The first evidence of horse meat in burgers in a school kitchen has been found.
As a result, thousands of burgers have been removed from schools in Scotland after one frozen burger was found to contain horse DNA.
North Lanarkshire Council decided to make the costly move while investigations are carried out to establish if any more burgers contain horse meat.
It's not known whether any pupils had eaten the contaminated burgers.
A council spokesman said: "We notified the Food Standards Agency, as we are required to do, and investigations are continuing.
"In the meantime, stocks of burger products have been removed from North Lanarkshire school kitchens as a precaution."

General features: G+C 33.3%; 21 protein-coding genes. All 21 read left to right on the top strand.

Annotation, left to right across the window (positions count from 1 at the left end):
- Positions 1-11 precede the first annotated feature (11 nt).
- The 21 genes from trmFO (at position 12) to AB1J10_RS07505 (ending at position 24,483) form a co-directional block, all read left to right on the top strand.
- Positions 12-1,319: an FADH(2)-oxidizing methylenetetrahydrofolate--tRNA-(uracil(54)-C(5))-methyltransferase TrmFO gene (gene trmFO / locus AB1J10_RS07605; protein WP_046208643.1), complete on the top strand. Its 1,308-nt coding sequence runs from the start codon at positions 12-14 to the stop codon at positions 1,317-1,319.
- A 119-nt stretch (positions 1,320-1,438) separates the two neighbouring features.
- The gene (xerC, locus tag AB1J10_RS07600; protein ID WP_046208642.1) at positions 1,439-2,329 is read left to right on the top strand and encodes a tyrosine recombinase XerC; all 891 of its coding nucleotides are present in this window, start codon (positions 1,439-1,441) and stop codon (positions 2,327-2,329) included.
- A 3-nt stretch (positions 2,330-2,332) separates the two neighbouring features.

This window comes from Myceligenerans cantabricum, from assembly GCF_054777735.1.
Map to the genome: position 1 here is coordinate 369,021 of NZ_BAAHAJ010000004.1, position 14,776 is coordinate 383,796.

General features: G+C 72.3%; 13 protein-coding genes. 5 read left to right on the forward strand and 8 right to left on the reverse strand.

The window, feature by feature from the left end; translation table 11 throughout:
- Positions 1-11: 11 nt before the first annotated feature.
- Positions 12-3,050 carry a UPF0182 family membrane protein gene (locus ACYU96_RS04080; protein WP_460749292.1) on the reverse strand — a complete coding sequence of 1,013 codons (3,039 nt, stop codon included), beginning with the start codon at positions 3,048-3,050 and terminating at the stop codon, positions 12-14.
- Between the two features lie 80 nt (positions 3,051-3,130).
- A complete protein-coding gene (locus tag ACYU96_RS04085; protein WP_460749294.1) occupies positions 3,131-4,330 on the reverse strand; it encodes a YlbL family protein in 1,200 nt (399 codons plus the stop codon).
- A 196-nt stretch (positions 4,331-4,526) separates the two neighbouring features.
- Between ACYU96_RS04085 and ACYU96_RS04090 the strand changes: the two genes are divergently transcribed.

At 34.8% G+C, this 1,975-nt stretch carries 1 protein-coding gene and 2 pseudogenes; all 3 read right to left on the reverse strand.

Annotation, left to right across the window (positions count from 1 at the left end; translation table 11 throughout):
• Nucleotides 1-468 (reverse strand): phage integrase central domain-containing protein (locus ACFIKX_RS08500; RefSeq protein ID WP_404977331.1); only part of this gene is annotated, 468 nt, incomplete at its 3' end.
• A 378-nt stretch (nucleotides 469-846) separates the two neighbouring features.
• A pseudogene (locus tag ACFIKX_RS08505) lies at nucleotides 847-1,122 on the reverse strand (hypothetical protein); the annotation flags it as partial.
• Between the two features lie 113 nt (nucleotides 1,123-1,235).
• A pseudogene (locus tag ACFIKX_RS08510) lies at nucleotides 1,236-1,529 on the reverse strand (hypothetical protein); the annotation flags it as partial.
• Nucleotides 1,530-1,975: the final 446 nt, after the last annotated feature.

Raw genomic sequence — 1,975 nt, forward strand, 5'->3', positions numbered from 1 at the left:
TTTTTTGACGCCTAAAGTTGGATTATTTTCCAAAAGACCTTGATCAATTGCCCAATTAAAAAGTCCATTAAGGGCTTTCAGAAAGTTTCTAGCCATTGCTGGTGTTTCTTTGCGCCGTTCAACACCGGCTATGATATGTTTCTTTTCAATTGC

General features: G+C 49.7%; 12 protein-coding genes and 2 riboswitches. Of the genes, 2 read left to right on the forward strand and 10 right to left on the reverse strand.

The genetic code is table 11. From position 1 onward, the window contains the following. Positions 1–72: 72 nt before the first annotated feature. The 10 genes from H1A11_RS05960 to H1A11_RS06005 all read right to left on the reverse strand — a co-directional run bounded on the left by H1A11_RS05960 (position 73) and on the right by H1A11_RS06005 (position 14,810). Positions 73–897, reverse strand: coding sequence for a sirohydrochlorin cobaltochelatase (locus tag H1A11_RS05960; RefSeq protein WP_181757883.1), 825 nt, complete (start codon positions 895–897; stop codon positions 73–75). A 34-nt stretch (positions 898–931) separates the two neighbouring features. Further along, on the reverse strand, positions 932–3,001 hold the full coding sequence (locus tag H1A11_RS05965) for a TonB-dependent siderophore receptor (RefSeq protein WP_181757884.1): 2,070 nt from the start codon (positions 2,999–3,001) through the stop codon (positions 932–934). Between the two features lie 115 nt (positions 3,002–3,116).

It is the first such discovery following widespread local authority testing resulting from the discovery of horsemeat in the UK food chain.
Rural Affairs Secretary Richard Lochhead said: "It is unacceptable that a burger which has tested positive for traces of horsemeat was supplied to a school in North Lanarkshire.
"However, North Lanarkshire Council have taken immediate action to withdraw the product from the schools and, as a precautionary measure, all Scottish schools have been advised to put a hold on the use of frozen burgers.
"Of the thousands of tests, this is the first positive result in our schools, but it is one too many. No company should be supplying our schools with food with beef products that contain traces of horse meat."
It is not known who manufactured the North Lanarkshire burger, but a supplier that discovered horse DNA in one of its products elsewhere said no horsemeat has been found in meals it supplies to Scottish schools.
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